The EU-funded Collective Cognitive Robotics (CoCoRo) project has built a swarm of 41 autonomous underwater vehicles (AVs) that show collective cognition. Throughout 2015 – The Year of CoCoRo – we’ll be uploading a new weekly video detailing the latest stage in its development. This video shows a series of experiments we performed on the relay chain, a chain of Lily robots that connects two spatially separated points in the underwater habitat.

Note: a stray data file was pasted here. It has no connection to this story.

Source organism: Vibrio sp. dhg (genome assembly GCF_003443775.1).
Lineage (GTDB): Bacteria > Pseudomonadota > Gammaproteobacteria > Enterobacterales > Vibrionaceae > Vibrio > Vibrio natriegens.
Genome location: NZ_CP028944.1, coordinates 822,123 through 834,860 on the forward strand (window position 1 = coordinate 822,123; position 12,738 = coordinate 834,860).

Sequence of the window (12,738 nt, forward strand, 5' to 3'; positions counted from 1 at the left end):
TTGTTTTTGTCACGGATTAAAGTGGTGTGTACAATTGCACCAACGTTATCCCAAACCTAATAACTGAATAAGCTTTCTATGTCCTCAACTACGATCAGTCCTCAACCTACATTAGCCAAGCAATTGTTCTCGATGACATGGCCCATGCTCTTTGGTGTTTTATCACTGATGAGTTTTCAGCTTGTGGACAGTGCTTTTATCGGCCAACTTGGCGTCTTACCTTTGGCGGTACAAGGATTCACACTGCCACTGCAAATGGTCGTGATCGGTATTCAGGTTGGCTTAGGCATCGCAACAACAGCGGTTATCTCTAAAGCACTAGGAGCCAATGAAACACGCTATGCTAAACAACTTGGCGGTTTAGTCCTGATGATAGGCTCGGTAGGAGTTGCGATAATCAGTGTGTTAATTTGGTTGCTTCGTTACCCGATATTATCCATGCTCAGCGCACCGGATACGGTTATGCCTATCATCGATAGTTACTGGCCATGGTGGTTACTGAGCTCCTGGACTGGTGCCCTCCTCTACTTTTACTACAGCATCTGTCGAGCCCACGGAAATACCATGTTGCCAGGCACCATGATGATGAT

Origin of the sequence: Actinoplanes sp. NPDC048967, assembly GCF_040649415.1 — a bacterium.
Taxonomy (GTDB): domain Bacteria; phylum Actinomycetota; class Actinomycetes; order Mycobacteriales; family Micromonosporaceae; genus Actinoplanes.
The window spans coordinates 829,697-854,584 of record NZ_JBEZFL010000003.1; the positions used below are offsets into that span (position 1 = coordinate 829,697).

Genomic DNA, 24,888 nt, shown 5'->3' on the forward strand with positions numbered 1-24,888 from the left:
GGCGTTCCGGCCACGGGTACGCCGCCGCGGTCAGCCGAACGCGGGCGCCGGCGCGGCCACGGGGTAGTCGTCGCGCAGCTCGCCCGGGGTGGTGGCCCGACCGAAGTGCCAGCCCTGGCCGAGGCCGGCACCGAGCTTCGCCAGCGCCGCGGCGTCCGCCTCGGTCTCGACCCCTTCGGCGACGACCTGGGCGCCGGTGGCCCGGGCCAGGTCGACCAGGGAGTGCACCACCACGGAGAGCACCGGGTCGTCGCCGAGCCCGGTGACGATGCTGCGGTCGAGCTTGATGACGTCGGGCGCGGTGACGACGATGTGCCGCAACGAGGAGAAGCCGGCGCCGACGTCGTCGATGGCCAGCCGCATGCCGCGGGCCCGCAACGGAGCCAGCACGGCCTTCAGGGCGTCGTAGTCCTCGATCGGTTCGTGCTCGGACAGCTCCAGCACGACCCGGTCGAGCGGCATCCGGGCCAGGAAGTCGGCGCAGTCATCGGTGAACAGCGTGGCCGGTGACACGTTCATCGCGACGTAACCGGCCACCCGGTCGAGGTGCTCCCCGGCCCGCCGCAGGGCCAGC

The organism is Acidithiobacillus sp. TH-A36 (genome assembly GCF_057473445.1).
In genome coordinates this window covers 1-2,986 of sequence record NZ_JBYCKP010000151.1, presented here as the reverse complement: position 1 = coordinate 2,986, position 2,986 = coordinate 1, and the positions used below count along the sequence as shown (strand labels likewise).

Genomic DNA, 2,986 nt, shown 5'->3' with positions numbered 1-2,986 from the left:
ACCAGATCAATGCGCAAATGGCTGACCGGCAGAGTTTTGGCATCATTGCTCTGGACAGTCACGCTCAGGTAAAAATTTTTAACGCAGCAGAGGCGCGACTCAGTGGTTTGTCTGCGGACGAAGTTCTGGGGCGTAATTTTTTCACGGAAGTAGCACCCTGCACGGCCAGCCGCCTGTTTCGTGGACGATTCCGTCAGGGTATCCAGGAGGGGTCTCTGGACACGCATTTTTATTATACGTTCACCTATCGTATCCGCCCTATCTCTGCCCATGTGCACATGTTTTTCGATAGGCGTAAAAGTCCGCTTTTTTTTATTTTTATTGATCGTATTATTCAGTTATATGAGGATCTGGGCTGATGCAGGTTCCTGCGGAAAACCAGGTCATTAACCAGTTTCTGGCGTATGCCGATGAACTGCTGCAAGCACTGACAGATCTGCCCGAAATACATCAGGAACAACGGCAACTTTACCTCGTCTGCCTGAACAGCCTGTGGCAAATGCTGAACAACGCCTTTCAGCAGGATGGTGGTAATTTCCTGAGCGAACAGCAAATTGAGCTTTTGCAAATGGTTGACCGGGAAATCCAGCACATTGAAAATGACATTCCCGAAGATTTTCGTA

In the first set of experiments these two end points are fixed, while in the second set they are moving, thus the relay chain formed by the robot swarm has to reconfigure and reshape. The robots in the chain perform an algorithm inspired by the shoaling behavior of fish. Using their photoreceptors (photodiodes), they look out for the blue-light blinks of neighboring robots and estimate distance and angle from the light intensity. This helps them decide which direction to follow. The algorithm can also function “communication free,” using, instead, an onboard camera, with image processing replacing the sensing activity and no need for signals from neighboring AUVs. Operating with passive sensing is important for the scalability of the method.